Shadow Lenders and Shadow Brokers: Alternative Lending in Canada

This week, CBC News is reporting that a British Columbia woman has been acting as a “shadow” mortgage broker and altering tax and other documents in order to obtain mortgages for dozens of individuals who otherwise would not qualify for loans.

This case, which is not the first that BC’s Financial Institutions Commission (FICOM) has investigated, has revealed this problematic emerging practice, in which unregistered individuals act as a liaison between people seeking to obtain a mortgage and licensed mortgage brokers. It appears to be a new trend similar to the more well-known trend of shadow lenders.

What Are Shadow Lenders?

Shadow mortgage lenders, also known as alternative lenders, offer short-term, uninsured mortgages to prospective homeowners. Such lenders are often considered lenders of last resort as they are willing to provide loans to homebuyers who have been unable to secure loans through traditional lenders such as banks. Such loans are risky and come with much higher interest rates than those provided by traditional lenders, and can often be as high as 7 to 9% for first mortgages, and even higher for second mortgages.

Shadow lenders tend to operate outside of the scope of federal bank regulations. They can include anyone from organizations such as mortgage investment corporations and hedge funds to private lenders including high-net worth individuals, mortgage brokers, and realtors.

Who Are Shadow Brokers?

This recent case highlights a related practice of individuals who act as a liaison between a prospective homeowner and a licensed mortgage broker. This is related to, but not the same as, shadow lending, as these shadow brokers do not themselves lend money, but do alter documents in order to, for instance, inflate a prospective homeowner’s income.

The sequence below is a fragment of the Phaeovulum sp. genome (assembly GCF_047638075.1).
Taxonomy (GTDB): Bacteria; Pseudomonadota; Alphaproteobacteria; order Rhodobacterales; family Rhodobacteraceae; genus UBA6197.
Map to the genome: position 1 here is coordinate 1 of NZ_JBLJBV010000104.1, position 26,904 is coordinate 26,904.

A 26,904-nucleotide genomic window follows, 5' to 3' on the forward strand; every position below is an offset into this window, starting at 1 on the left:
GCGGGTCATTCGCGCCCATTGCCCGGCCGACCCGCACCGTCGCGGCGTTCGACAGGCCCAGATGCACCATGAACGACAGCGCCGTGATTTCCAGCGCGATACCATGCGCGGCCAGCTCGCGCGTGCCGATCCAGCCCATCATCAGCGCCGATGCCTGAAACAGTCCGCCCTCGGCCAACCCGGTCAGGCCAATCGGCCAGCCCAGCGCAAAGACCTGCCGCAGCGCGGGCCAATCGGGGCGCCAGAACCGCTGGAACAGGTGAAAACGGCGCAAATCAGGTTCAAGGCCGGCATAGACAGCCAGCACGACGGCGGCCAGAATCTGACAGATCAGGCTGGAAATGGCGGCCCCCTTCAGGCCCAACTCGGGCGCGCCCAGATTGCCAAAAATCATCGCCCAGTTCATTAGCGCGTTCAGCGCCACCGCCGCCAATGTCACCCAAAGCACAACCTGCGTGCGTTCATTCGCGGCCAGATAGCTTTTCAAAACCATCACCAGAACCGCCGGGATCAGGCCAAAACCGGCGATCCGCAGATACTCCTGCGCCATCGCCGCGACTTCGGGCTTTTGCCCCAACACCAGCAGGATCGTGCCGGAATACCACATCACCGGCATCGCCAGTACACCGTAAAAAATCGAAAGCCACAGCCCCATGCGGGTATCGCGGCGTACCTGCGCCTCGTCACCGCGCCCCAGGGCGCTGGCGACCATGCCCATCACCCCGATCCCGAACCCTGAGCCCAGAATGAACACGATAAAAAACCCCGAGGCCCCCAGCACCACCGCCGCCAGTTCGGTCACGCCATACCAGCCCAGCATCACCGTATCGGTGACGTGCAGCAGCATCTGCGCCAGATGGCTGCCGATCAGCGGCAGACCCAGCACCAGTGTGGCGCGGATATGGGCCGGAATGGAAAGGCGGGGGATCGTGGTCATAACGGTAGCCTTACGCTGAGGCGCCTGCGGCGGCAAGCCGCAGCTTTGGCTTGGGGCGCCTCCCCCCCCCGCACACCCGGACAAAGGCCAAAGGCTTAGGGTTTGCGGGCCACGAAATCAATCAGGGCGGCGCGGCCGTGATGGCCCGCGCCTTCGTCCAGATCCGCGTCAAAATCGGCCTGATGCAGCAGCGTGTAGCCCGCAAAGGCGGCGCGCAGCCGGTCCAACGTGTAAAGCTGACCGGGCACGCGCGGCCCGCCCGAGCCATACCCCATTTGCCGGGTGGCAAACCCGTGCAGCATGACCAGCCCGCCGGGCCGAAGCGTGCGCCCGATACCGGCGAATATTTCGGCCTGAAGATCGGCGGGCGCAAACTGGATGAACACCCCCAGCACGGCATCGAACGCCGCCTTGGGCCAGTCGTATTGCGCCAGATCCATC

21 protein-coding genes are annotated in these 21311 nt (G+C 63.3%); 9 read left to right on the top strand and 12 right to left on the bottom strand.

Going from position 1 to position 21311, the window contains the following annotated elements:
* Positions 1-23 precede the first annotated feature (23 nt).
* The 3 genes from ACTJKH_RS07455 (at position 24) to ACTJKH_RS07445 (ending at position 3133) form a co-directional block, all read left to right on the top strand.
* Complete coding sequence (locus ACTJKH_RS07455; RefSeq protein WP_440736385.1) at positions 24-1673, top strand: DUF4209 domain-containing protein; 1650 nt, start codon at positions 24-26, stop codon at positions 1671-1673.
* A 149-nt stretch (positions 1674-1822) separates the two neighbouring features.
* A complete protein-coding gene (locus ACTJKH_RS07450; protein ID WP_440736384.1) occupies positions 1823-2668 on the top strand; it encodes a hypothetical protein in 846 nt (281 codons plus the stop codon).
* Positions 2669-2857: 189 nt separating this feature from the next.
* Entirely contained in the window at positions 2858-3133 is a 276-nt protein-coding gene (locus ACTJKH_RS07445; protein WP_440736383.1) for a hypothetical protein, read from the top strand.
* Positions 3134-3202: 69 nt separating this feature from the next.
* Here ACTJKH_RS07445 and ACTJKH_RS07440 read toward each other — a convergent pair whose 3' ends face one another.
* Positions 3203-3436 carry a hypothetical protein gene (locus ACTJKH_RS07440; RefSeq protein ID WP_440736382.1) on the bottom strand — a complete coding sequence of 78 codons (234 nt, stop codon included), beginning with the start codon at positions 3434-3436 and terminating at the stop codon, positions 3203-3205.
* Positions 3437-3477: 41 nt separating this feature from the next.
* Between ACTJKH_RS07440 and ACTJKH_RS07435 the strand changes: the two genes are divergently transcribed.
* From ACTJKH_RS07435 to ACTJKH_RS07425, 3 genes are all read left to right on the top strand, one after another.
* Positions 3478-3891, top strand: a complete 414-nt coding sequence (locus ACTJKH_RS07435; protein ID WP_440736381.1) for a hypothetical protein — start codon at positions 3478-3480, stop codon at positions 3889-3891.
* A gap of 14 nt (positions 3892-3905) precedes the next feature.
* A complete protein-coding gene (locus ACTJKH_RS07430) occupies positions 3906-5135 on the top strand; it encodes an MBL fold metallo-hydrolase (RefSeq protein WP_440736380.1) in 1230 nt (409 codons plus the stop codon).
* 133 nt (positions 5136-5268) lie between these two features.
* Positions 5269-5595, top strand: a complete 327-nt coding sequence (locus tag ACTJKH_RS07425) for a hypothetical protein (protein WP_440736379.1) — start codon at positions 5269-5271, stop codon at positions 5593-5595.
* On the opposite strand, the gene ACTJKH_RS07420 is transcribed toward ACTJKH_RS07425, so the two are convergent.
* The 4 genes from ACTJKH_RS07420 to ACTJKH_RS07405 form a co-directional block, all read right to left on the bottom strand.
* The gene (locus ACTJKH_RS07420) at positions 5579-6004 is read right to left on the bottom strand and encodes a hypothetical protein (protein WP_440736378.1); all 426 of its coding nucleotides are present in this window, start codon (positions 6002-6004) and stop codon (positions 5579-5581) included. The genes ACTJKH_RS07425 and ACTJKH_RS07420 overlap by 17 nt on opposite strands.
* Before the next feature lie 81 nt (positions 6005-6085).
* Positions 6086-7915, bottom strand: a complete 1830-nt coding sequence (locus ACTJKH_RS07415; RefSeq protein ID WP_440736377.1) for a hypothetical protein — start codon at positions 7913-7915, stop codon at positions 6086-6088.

In this case, more than 40 files handled by the shadow broker in question contained documents which were either completely fake or had been altered to significantly misrepresent a borrower’s income.

For instance, the shadow broker made the following alterations to the annual income of borrowers she was working with:

  • A self-employed fish filleter with an annual income of $30,000 was falsely identified as a fish trader with a $75,000 annual salary;
  • A self-employed hairdresser’s annual income was falsely inflated from $13,457 to $60,201;
  • A janitor’s annual income was falsely increased from $10,881 to $77,000.

Implications for the Shadow Broker

FICOM has posted a series of enforcement actions related to the shadow broker’s activities, which will culminate in a hearing in which she is accused of unregistered brokerage activity. She is alleged to have been “giving instructions and directions” to licensed mortgage brokers. The maximum penalty for unregistered mortgage brokering is $50,000.

The licensed brokers themselves also face consequences for their interactions with the shadow broker.

Implications for the Licensed Mortgage Brokers who Worked With the Shadow Broker

The licensed mortgage brokers all face professional misconduct hearings before their regulator.

At least one of the licensed brokers has agreed to give up his license for at least 10 years as a result of his interactions with the shadow broker. According to a set of facts that were agreed to at a hearing, the licensed broker had believed that the shadow broker was a realtor. Based on information that she provided him with (which included the inflated incomes of the borrowers) he then submitted 17 mortgage applications which included this misleading information to lenders.

B.C’s acting registrar of mortgage brokers told CBC News that this is one of the most significant cases that FICOM has investigated, and the size and scale of what has been identified is “unique in recent memory”. He added that “what we have been clear about with industry is that we don’t tolerate fronting of applications from unregistered parties.”

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